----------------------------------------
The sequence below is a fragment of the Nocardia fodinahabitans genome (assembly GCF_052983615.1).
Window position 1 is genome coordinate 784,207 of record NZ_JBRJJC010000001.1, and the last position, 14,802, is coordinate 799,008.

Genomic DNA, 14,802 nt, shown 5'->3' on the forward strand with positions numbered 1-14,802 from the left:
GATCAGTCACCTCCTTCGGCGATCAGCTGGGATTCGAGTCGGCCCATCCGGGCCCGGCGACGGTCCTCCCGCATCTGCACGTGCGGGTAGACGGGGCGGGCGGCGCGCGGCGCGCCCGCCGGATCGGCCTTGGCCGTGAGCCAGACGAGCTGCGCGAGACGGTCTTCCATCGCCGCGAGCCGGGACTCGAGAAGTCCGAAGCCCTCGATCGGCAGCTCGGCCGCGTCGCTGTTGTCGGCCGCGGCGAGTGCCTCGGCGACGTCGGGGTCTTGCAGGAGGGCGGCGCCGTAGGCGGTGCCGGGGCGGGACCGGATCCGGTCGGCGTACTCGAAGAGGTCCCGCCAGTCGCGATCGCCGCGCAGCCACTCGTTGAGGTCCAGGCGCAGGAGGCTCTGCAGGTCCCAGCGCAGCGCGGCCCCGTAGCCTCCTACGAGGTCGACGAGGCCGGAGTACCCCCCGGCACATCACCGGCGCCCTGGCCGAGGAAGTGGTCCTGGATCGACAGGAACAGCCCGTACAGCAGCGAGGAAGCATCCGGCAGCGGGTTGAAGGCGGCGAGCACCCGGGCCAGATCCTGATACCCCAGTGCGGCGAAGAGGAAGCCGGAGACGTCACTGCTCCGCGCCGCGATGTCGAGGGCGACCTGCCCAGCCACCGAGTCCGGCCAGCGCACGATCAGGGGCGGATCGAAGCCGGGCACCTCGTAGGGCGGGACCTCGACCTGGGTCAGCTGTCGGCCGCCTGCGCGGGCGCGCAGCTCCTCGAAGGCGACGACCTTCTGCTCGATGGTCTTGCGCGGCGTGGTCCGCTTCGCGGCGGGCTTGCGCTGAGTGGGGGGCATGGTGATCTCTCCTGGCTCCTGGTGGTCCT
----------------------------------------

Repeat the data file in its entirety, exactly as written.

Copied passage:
The sequence below is a fragment of the Nocardia fodinahabitans genome (assembly GCF_052983615.1).
Window position 1 is genome coordinate 784,207 of record NZ_JBRJJC010000001.1, and the last position, 14,802, is coordinate 799,008.

Genomic DNA, 14,802 nt, shown 5'->3' on the forward strand with positions numbered 1-14,802 from the left:
GATCAGTCACCTCCTTCGGCGATCAGCTGGGATTCGAGTCGGCCCATCCGGGCCCGGCGACGGTCCTCCCGCATCTGCACGTGCGGGTAGACGGGGCGGGCGGCGCGCGGCGCGCCCGCCGGATCGGCCTTGGCCGTGAGCCAGACGAGCTGCGCGAGACGGTCTTCCATCGCCGCGAGCCGGGACTCGAGAAGTCCGAAGCCCTCGATCGGCAGCTCGGCCGCGTCGCTGTTGTCGGCCGCGGCGAGTGCCTCGGCGACGTCGGGGTCTTGCAGGAGGGCGGCGCCGTAGGCGGTGCCGGGGCGGGACCGGATCCGGTCGGCGTACTCGAAGAGGTCCCGCCAGTCGCGATCGCCGCGCAGCCACTCGTTGAGGTCCAGGCGCAGGAGGCTCTGCAGGTCCCAGCGCAGCGCGGCCCCGTAGCCTCCTACGAGGTCGACGAGGCCGGAGTACCCCCCGGCACATCACCGGCGCCCTGGCCGAGGAAGTGGTCCTGGATCGACAGGAACAGCCCGTACAGCAGCGAGGAAGCATCCGGCAGCGGGTTGAAGGCGGCGAGCACCCGGGCCAGATCCTGATACCCCAGTGCGGCGAAGAGGAAGCCGGAGACGTCACTGCTCCGCGCCGCGATGTCGAGGGCGACCTGCCCAGCCACCGAGTCCGGCCAGCGCACGATCAGGGGCGGATCGAAGCCGGGCACCTCGTAGGGCGGGACCTCGACCTGGGTCAGCTGTCGGCCGCCTGCGCGGGCGCGCAGCTCCTCGAAGGCGACGACCTTCTGCTCGATGGTCTTGCGCGGCGTGGTCCGCTTCGCGGCGGGCTTGCGCTGAGTGGGGGGCATGGTGATCTCTCCTGGCTCCTGGTGGTCCT